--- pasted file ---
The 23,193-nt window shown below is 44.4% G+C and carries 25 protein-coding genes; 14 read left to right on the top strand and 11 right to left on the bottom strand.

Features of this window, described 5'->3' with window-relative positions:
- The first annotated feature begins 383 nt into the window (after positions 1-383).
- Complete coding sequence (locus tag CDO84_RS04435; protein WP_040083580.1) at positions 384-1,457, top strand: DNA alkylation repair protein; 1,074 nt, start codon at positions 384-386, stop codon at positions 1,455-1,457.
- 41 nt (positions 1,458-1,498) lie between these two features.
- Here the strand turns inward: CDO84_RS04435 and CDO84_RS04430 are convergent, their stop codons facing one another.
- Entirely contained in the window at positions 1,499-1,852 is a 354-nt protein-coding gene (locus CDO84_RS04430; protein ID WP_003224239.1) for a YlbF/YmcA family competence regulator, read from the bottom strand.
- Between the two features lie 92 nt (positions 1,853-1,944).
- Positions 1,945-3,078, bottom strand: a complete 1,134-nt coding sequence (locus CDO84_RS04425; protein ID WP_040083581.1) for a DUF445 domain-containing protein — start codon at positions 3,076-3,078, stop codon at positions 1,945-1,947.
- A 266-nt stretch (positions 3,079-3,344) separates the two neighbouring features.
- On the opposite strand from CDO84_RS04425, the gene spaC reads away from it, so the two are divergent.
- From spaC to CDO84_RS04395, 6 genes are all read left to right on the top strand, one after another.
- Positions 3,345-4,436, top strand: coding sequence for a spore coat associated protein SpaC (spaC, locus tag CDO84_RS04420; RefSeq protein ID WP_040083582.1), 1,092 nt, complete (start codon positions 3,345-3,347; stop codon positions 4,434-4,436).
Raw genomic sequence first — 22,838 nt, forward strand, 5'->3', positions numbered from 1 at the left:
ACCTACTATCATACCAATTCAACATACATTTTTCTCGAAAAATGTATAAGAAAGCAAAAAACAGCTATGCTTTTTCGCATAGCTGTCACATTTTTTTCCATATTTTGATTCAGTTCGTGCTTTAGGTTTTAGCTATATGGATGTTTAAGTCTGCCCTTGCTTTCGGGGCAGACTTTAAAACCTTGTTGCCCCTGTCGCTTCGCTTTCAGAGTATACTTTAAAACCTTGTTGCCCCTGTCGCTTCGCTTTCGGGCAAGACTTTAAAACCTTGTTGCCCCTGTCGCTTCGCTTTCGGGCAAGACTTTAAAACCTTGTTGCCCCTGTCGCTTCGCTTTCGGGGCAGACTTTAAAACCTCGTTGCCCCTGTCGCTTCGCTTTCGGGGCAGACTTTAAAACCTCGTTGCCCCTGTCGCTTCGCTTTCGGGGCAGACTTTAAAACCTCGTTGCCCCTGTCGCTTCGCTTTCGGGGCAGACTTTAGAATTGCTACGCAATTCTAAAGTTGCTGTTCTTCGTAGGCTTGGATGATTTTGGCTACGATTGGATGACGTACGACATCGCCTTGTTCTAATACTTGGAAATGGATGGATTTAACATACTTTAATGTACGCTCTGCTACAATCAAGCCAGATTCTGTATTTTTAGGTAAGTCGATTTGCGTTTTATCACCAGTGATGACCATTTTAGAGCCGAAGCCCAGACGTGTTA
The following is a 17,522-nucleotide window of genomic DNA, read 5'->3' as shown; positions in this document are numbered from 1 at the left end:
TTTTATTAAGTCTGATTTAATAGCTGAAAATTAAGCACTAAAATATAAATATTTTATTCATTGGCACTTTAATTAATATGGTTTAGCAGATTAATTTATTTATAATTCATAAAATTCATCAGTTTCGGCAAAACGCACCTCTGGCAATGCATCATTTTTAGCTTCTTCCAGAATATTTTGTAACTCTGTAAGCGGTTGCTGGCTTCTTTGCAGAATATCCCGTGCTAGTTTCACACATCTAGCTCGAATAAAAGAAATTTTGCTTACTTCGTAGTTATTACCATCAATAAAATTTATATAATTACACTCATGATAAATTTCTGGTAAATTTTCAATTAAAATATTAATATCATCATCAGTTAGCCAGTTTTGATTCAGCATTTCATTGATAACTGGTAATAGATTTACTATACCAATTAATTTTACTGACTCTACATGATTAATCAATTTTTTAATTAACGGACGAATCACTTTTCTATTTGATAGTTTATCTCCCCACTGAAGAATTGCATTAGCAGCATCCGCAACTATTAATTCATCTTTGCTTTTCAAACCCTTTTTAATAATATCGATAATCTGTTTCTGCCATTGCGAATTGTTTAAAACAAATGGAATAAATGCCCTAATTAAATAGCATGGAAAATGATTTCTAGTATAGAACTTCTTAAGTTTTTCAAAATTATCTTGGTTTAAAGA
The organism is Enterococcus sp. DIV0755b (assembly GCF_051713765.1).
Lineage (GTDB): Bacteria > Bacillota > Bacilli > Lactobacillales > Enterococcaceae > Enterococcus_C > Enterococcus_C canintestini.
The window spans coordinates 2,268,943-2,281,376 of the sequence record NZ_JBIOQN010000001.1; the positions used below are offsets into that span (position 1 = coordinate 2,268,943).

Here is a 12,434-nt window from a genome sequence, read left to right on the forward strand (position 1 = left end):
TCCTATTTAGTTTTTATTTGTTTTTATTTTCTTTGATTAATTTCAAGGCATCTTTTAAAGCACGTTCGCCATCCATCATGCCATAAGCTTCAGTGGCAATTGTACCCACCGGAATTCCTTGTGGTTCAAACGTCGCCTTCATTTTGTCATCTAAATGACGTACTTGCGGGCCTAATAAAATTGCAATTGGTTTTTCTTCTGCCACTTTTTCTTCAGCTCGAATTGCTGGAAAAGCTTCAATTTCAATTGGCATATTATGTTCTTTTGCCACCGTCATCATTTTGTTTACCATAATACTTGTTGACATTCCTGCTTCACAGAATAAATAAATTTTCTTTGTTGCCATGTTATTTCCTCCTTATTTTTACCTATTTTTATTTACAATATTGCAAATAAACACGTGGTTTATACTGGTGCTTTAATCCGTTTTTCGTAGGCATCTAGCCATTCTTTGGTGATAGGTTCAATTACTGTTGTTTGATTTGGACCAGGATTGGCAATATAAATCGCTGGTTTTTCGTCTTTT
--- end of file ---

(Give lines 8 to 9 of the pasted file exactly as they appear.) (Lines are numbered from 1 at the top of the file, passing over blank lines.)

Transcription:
- Between the two features lie 92 nt (positions 1,853-1,944).
- Positions 1,945-3,078, bottom strand: a complete 1,134-nt coding sequence (locus CDO84_RS04425; protein ID WP_040083581.1) for a DUF445 domain-containing protein — start codon at positions 3,076-3,078, stop codon at positions 1,945-1,947.